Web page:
Antarctica lost an unprecedented amount of ice in the last five years

Mindy Sparks
June 14, 2018

Changes in global sea level, from 1992 to 2017, due to contributions from the Antarctic ice sheet.

Antarctica holds enough ice to increase sea levels 58 meters, the researchers said.

"The increasing mass loss that they're finding is really worrying, particularly looking at the West Antarctic, the area that's changing most rapidly and it's the area that we're most anxious about, because it's below sea level, " said Christine Dow, a glaciologist at the University of Waterloo in Canada who was not involved in the research.

A collective effort by over 80 scientists across the world used satellite data to determine estimates of ice-sheet mass balance between 1992 and 2017, ultimately calculating that global sea level increased by 7.6 mm in the period.

"Around Brooklyn you get flooding once a year or so, but if you raise sea level by 15 centimetres then that's going to happen 20 times a year", said Andrew Shepherd, a professor of earth observation at the University of Leeds and the lead author of the study.

Understanding the rate of Antarctica's melting is crucial for these communities. It also means the ice cliffs at the snout of those glaciers are getting taller and more prone to collapse.

Overall between 1992 and 2017, Antarctica's ice sheet lost 3 trillion tons of ice - enough water to cover Texas to a depth of almost 13 feet, scientists calculated. The tally has since jumped to 0.6mm a year. From 2012 to 2017, the melt rate increased to more than 241 billion tons a year (219 billion metric tons).

However, he said that there is growing evidence that projections of Antarctica's influence on sea-level rise may have been underestimated.

Warmer water is mostly causing the melt on our planet's southern-most continent.

Although the general trend was of reduction, there was some increase in ice cover in East Antarctica.

That's because as Antarctica's mass shrinks, the ice sheet's gravitational pull on the ocean relaxes somewhat, and the seas travel back across the globe to pile up far away - with US coasts being one prime destination.


While some of that loss is due to natural processes-the calving of coastal glacials is part of the natural life cycle of Antarctica's ice sheets-the research describes what's happening as "an important indicator of climate change".

Researchers must extrapolate a smaller amount of data over an area the size of the United States, which can make the analysis less precise.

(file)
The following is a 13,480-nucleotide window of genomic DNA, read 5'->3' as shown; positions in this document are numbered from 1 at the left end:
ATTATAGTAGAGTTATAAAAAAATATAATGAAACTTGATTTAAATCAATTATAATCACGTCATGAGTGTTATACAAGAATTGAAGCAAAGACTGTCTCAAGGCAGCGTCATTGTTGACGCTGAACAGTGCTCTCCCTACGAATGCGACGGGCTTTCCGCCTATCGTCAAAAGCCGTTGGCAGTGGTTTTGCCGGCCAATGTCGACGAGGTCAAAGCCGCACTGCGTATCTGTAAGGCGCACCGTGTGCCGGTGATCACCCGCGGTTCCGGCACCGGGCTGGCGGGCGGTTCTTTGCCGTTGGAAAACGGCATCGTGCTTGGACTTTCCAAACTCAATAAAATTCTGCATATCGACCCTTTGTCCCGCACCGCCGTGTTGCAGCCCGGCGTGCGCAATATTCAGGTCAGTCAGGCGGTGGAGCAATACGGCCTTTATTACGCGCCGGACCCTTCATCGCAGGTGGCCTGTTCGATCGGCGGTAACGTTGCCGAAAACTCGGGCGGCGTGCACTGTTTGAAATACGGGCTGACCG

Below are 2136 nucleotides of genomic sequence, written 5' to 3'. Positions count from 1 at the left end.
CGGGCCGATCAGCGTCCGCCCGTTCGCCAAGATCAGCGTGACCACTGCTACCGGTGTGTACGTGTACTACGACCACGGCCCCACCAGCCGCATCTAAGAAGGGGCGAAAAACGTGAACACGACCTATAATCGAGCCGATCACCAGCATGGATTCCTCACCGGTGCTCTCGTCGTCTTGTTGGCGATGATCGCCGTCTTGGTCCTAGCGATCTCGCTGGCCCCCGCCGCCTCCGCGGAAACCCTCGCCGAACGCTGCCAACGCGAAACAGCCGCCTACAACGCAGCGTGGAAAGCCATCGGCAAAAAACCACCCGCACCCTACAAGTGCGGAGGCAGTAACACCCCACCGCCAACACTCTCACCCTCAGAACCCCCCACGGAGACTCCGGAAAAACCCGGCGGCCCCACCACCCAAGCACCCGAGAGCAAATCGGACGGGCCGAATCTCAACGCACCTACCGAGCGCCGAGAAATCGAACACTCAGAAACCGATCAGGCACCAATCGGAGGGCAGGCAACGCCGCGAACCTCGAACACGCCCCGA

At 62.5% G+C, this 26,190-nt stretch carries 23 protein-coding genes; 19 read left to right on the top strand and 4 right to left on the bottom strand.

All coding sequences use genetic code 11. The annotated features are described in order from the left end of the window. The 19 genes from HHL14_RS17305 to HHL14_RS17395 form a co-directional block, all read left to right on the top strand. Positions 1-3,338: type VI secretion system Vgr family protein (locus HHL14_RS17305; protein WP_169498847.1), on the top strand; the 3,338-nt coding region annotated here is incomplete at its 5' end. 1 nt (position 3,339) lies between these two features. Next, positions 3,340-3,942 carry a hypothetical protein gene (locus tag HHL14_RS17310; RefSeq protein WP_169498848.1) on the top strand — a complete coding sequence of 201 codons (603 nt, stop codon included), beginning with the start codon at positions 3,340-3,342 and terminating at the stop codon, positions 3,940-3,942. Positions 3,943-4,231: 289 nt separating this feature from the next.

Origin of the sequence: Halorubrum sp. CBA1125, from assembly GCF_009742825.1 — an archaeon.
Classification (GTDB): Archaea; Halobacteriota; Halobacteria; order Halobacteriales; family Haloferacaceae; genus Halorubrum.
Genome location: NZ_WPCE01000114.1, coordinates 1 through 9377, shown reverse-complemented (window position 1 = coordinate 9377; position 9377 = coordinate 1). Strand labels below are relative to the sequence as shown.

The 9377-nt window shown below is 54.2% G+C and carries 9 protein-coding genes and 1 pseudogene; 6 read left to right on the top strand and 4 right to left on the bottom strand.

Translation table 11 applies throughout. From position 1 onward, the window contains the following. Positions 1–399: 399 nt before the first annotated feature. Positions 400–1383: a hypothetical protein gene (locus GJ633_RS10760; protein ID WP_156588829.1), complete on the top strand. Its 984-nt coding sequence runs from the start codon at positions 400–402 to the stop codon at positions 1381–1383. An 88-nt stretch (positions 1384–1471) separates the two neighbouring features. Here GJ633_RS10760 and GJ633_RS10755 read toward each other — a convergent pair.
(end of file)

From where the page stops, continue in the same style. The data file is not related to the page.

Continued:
The study is the product of a large group of Antarctic experts who collectively reviewed 24 recent measurements of Antarctic ice loss, reconciling their differences to produce the most definitive figures yet on changes in Antarctica.

"Satellites have given us an awesome, continent-wide picture of how Antarctica is changing", said Dr. Pippa Whitehouse, a member of the IMBIE team from Durham University, according to a University of Leeds press release. "And we find that by combining all of the available measurements we can iron out the problems that individual techniques have".

Greenland's dwindling ice sheet, as well as melting mountain glaciers elsewhere and the fact that warmer water expands, are also contributing to rising seas.

Antarctic is hardly alone in losing a elephantine amount of ice. These scenarios are more like data-driven conversation starters according to the authors, all who have won the Tinker-Muse Prize for Science and Policy in Antarctica game out what could happen if the world does nothing - or if policy-makers take significant action in the next 10 years to stop the destruction.

Scientists have previously raised fears about a scenario in which ice loss from Antarctica takes on a rate of explosive growth.

"Now when we look again, we can see actually that the signal is very different to what we've seen before", Shepherd said.

Advancements in Earth-observing satellites have enabled researchers to better understand the polar regions. And that ice is melting out at a quickening pace, showing that we're quickly driving the climate over the guard rails that have allowed humanity to flourish.

Direct observation from satellites upended that view.

Shepherd says they've seen the most dramatic effects in West Antarctica, where the ice sheet rests on the sea bed.

Other reports by Iphone Fresh

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